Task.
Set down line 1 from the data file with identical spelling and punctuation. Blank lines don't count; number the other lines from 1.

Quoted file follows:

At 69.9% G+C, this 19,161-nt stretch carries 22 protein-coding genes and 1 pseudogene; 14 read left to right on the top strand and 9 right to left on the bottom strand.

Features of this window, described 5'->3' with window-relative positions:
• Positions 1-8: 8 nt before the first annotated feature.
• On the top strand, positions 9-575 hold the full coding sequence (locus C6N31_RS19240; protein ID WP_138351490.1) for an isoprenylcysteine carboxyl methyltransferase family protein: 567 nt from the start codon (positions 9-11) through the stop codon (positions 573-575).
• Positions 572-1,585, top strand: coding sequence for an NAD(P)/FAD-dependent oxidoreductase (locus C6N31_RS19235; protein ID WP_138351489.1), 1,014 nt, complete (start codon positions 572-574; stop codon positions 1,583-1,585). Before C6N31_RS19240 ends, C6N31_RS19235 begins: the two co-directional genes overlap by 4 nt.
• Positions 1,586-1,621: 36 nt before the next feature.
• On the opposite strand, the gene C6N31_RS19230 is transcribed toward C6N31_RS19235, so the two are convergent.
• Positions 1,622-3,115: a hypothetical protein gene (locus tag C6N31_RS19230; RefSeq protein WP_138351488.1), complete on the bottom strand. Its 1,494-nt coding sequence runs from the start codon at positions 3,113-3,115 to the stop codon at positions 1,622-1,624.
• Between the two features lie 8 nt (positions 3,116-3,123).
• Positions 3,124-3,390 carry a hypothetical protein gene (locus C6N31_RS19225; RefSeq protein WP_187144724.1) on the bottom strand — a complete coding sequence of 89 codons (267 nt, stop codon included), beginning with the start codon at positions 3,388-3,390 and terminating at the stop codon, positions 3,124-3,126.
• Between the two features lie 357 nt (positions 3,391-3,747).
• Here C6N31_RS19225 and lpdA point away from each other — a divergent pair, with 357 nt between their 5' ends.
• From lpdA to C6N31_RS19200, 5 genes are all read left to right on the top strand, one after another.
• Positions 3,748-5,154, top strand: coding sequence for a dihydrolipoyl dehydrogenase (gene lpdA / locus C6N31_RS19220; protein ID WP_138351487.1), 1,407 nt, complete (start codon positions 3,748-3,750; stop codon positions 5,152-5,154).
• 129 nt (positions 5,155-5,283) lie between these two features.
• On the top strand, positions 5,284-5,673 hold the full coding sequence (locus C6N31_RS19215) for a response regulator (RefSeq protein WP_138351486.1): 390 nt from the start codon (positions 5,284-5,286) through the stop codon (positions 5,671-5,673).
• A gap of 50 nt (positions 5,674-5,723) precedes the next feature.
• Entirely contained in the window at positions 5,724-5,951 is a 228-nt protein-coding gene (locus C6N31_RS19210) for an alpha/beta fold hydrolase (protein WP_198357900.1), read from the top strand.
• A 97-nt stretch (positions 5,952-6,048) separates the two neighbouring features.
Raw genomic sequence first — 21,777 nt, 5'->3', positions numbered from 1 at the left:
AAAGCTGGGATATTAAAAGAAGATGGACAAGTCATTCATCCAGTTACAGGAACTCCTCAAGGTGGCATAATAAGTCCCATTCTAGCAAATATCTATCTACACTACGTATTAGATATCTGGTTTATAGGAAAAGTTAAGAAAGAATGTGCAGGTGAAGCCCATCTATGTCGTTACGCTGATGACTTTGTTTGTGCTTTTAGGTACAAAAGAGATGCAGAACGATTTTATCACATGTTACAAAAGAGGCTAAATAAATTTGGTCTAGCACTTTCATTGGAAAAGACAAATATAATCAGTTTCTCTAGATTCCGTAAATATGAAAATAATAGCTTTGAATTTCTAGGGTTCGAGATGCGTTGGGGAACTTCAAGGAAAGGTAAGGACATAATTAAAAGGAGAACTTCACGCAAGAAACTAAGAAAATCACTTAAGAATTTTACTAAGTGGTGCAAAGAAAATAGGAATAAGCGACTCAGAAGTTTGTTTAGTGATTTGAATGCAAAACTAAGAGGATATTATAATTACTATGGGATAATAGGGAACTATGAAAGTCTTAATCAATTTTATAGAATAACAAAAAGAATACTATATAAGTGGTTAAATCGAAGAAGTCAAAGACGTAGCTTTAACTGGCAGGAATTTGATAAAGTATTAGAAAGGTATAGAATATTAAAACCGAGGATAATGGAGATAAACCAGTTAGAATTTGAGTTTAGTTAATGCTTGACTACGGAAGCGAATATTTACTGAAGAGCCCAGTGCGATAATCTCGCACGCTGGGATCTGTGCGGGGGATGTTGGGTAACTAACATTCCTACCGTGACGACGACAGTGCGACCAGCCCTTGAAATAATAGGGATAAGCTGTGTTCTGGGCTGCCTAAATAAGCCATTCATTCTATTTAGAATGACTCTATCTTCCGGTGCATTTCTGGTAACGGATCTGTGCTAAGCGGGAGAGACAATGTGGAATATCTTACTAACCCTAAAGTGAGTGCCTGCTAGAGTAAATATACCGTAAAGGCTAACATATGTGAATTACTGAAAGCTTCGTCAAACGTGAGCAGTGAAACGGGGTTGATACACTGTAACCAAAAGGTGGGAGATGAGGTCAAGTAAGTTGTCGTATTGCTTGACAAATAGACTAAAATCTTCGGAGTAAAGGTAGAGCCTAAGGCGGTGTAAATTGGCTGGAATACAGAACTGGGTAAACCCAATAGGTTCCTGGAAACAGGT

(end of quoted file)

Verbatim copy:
At 69.9% G+C, this 19,161-nt stretch carries 22 protein-coding genes and 1 pseudogene; 14 read left to right on the top strand and 9 right to left on the bottom strand.